20 Non-Scale Victories by MyFitnessPal Users

At MyFitnessPal, we know it isn’t only about the scale.There are many amazing ways becoming fit changes our lives, and the way we feel. We love hearing from you, and wanted to celebrate some of the non-scale victories you shared with us on the MyFitnessPal Facebook page over the past month. Here are some favorites:

1. Trying new activities is a great way to stay fit

2. 100 workouts, 100 days, 100% awesome

3. Who wouldn’t want to rediscover how good their biceps look?

4. Rocking favorite summer outfits is an amazing feeling

5. Keep that momentum going

6. Making your body and the doctors really happy

7. We’ve got a push-up champ on our hands

8. Let it be known, it can be done

9. It’s always a good time to get in a dance workout

10. Proving that falling off the wagon can help us come back even stronger

11. Your friends can see all of your progress, too — and you look fabulous

12. Staying strong in the face of pizza and eating a delicious lunch

13. Dropping a size is the ultimate payoff

14. Getting strong and fit

15. SPEEDY running. Way to go

16. Now that’s quite a stair workout

17. You’re going to crush that half next weekend

18. We say you’ve earned a shopping trip

19. Early bird gets the best gym time

20. Dreaming big when it comes to goal-setting

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Vietnamese Lemongrass Chicken Salad | Recipe


This cool, crunchy salad features finely shredded cabbage, fresh herbs and a sweet touch of apple. For a more substantial meal, add brown rice noodles or serve with brown jasmine rice.

Vietnamese Lemongrass Chicken Salad



  • 1 stalk lemongrass
  • 5 tablespoons lime juice (from about 2 1/2 limes)
  • 1 1/2 tablespoons fish sauce
  • 1 tablespoon brown sugar
  • 1 garlic clove, peeled
  • 1 teaspoon chili garlic sauce (such as sambal oelek)


  • 4 cups green cabbage, thinly shredded
  • 2 cups (8 ounces) rotisserie chicken breast, skin and bones discarded
  • 1 medium Fuji apple, cored and chopped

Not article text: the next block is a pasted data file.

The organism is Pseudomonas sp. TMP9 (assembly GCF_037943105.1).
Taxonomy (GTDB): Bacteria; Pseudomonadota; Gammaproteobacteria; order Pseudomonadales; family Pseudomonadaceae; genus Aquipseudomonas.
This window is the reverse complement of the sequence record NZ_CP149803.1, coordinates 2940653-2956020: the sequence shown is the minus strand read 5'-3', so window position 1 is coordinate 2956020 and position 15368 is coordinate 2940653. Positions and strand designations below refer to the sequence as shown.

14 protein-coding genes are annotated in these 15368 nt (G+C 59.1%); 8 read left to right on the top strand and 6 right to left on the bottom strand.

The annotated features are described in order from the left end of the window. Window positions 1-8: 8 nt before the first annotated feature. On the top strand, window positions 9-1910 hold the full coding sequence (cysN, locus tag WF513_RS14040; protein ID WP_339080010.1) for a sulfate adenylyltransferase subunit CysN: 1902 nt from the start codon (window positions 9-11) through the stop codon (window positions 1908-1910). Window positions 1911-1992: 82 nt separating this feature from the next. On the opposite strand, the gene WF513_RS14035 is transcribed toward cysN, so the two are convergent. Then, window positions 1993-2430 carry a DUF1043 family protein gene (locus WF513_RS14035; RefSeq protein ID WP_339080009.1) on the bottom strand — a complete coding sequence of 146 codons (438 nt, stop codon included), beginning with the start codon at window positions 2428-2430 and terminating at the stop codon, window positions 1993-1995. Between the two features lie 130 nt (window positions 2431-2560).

• 1 cup snow peas, trimmed and thinly sliced
  • 1/2 small red bell pepper, cut into julienne strips
  • 1 shallot, thinly sliced
  • 1/4 cup fresh mint leaves, torn
  • 1/4 cup fresh cilantro leaves, torn
  • 1/4 cup roasted almonds, chopped


Trim the bottom off of the lemongrass and peel away the tough outer layers. Trim off the tough top third and bottom 1/2-inch of the stalk and discard. Smack stalk with a meat tenderizer or small saucepan to release the aromatic oils and make it easier to slice. Slice the lemongrass and add to a blender with the remaining dressing ingredients. Blend until smooth and set aside.

In a large bowl, combine the cabbage, chicken, apple, snow peas, bell pepper, shallots and herbs. Add 2/3 of the dressing and toss to combine. Mound the salad on a large serving platter. Top with the almonds. Drizzle with remaining dressing and serve immediately.

Nutrition Information

Serves: 6 |  Serving Size: 1 1/4 cups

Per serving: Calories: 135; Total Fat: 4g; Saturated Fat: 1g; Monounsaturated Fat: 2g; Cholesterol: 34mg; Sodium: 506mg; Carbohydrate: 13g; Dietary Fiber: 3g; Sugar: 8g; Protein: 14g

Nutrition Bonus: Potassium: 318mg; Iron: 2%; Vitamin A: 12%; Vitamin C: 74%; Calcium: 13%

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What’s Really in Your Favorite Condiment?

Summer means a cadre of condiments waiting at the end of the hamburger and hot dog line. This array of colorful containers can be confusing with their long lists of ingredients. We’ve broken down some of the most popular summer condiments to help you out before you top off your next burger:

A crowd favorite, ketchup often receives some of the biggest criticisms of any condiment because sugar (specifically high-fructose corn syrup and corn syrup) are frequently listed as the second or third ingredient on the label. These ingredients, along with tomato concentrate and distilled vinegar, pack a 20-calorie per tablespoon punch with 4 grams of sugar. The bottom line? Conserve and use sparingly consider low-sugar or “natural” options made without high-fructose corn syrup, or make your own ketchup at home.

Classic yellow mustard gets the green light, unless you’re watching your sodium intake. The ingredients here are a little more straightforward: vinegar, water, mustard seed, salt, turmeric, paprika, natural flavors and garlic. Each 1 teaspoon serving of classic yellow mustard has about 55 milligrams of sodium, or about 2% of your daily value. As long as you aren’t dosing your entire plate with yellow mustard, this condiment is a pretty safe bet.

The creamy, smooth textures of mayo don’t come without a nutritional cost. Just one tablespoon of mayo packs 10 grams of fat and 100 calories. Ingredients include soybean oil, water, whole eggs, egg yolks, vinegar, salt and sugar. In moderation, mayo can be a great addition to a sandwich or wrap, as long as you stay mindful of serving size. Try using hummus or avocado to achieve the same creamy texture for a little less fat and calories per serving.